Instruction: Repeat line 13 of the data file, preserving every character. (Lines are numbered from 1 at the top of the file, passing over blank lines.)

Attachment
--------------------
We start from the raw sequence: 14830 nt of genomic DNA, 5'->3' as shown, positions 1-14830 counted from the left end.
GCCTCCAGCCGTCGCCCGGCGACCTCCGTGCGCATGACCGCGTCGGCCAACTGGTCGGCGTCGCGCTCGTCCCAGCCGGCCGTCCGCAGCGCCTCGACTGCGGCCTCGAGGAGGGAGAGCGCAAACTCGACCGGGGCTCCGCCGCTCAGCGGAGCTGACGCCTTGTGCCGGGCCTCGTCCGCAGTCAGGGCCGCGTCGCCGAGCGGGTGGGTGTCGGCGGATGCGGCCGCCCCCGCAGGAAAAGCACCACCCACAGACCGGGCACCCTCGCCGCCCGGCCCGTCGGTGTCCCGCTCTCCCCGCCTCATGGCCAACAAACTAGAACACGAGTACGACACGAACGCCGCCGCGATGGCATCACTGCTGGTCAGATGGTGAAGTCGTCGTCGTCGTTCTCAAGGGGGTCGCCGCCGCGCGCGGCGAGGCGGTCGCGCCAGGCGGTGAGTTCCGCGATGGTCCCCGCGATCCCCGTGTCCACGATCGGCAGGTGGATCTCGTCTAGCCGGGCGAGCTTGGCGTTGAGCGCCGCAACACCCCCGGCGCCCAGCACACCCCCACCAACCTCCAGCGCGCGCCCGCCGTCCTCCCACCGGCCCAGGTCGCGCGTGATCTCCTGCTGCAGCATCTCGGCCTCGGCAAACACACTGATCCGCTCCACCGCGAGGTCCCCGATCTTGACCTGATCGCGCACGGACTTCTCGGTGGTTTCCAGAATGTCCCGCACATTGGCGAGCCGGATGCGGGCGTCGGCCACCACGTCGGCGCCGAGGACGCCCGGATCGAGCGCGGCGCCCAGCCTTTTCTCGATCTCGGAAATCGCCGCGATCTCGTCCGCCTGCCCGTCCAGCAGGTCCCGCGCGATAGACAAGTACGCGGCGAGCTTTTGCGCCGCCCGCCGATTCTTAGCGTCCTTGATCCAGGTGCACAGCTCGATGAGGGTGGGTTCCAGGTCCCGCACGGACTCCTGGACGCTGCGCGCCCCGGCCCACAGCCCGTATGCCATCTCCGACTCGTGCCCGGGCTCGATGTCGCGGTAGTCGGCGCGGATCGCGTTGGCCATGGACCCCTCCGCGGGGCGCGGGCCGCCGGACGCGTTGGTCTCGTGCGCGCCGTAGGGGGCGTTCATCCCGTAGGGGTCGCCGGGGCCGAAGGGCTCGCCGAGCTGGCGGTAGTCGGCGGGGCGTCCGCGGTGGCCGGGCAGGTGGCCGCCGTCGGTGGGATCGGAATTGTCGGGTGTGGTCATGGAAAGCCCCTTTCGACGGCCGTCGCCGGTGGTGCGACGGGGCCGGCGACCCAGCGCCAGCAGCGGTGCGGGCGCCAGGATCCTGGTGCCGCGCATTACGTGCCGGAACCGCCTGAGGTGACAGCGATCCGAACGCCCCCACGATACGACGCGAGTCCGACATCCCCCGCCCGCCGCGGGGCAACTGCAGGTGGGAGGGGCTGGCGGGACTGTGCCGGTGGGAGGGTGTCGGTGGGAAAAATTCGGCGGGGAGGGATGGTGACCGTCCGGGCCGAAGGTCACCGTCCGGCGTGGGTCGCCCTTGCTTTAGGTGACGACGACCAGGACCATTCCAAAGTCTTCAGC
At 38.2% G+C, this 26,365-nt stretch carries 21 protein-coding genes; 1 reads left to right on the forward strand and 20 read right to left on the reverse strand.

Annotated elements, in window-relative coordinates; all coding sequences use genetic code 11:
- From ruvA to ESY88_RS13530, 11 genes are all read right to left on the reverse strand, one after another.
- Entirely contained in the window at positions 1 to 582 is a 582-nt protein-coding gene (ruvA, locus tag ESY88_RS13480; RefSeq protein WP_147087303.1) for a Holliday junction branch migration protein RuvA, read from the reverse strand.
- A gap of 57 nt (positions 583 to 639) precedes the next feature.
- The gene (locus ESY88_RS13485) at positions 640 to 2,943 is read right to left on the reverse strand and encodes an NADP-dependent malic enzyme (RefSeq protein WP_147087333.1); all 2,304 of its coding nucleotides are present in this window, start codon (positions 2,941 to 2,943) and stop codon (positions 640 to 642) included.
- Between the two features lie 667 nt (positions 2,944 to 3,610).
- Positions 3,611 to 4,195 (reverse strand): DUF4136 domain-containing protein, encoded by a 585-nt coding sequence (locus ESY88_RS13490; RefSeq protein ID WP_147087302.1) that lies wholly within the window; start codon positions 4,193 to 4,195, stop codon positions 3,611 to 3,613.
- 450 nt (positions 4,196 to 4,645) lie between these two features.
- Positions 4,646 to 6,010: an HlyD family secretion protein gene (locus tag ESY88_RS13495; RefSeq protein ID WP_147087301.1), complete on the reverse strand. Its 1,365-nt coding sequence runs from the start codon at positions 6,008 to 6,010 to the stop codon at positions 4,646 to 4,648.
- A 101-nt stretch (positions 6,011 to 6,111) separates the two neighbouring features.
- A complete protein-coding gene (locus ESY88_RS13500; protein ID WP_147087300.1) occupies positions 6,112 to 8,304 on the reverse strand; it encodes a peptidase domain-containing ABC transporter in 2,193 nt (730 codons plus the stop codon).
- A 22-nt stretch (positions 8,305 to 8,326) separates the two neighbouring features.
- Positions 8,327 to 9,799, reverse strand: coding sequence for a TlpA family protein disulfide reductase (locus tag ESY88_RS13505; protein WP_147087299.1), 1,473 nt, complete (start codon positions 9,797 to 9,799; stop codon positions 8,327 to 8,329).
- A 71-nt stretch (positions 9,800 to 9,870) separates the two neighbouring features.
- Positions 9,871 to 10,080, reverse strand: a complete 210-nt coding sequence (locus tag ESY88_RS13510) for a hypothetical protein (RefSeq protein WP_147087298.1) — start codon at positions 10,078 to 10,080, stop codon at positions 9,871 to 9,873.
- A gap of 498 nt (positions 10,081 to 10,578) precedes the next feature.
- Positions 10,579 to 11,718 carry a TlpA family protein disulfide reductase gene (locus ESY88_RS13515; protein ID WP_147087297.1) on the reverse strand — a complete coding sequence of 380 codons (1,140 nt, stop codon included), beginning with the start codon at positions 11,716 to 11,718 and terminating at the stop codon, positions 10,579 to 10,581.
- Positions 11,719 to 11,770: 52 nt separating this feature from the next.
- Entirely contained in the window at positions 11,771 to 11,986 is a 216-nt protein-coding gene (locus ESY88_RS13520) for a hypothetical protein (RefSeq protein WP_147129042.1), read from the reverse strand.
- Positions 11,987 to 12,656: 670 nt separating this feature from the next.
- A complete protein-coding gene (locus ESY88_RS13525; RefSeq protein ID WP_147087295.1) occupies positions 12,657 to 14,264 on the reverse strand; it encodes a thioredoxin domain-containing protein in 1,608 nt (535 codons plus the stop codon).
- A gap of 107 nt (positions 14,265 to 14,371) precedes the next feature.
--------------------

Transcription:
- A 101-nt stretch (positions 6,011 to 6,111) separates the two neighbouring features.